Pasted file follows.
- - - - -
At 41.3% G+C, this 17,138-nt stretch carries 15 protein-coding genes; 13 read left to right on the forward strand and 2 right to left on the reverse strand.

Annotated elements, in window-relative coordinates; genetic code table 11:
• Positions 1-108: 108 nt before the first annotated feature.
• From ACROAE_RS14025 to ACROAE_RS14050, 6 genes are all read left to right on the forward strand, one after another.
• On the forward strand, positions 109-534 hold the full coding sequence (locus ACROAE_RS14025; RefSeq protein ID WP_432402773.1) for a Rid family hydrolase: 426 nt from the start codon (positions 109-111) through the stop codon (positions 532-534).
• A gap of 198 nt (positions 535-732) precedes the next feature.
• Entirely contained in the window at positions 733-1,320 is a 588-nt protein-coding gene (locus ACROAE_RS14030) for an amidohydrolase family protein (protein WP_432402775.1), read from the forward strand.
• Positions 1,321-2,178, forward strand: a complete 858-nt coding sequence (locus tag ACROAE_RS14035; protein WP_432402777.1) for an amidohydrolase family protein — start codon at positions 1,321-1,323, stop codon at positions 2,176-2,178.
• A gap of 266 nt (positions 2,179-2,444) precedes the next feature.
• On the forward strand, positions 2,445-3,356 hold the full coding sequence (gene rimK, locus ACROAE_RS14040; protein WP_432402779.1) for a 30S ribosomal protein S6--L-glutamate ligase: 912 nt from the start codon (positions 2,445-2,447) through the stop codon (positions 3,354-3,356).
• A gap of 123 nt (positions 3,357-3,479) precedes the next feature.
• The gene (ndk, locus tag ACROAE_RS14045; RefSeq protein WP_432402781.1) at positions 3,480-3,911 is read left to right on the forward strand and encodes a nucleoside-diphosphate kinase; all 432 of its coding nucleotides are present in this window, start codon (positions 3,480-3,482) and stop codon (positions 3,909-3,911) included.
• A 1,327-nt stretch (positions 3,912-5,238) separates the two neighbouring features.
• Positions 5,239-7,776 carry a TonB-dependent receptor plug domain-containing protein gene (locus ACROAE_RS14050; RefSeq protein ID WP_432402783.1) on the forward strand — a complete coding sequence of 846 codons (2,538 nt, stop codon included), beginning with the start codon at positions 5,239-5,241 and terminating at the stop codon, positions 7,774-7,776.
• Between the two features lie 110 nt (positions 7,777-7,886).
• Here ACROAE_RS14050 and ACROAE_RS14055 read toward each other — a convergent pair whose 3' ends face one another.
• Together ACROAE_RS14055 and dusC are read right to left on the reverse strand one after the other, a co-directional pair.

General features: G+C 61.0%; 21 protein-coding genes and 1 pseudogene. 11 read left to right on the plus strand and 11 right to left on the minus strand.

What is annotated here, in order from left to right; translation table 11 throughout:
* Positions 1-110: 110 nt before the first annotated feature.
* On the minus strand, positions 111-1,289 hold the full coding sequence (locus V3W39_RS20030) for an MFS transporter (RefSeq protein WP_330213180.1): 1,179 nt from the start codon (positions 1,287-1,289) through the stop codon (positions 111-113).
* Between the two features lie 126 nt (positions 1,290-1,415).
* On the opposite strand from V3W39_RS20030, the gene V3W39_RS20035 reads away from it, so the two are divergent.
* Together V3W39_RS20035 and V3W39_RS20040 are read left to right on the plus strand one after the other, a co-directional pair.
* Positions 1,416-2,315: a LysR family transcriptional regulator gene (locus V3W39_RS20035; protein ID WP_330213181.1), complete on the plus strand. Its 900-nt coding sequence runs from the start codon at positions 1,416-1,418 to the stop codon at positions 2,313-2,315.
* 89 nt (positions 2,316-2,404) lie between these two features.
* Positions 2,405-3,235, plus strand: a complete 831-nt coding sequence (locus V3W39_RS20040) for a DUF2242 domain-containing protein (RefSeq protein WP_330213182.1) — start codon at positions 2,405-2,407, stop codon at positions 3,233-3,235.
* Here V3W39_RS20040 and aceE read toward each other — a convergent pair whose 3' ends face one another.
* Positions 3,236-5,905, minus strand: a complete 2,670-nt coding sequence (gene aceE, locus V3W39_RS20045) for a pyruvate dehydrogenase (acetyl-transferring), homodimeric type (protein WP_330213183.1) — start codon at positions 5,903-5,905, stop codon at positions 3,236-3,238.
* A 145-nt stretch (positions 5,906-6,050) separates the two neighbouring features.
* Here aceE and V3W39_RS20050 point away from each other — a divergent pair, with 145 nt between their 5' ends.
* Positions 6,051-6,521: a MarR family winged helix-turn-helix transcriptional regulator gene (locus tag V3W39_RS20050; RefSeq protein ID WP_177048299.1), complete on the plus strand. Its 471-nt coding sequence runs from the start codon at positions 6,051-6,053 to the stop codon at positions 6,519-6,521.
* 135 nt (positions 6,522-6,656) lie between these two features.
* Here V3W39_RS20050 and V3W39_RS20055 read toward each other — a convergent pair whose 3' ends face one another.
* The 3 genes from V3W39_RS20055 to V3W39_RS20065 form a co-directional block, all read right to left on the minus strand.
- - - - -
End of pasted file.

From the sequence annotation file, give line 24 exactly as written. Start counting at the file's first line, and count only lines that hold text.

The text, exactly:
* Together V3W39_RS20035 and V3W39_RS20040 are read left to right on the plus strand one after the other, a co-directional pair.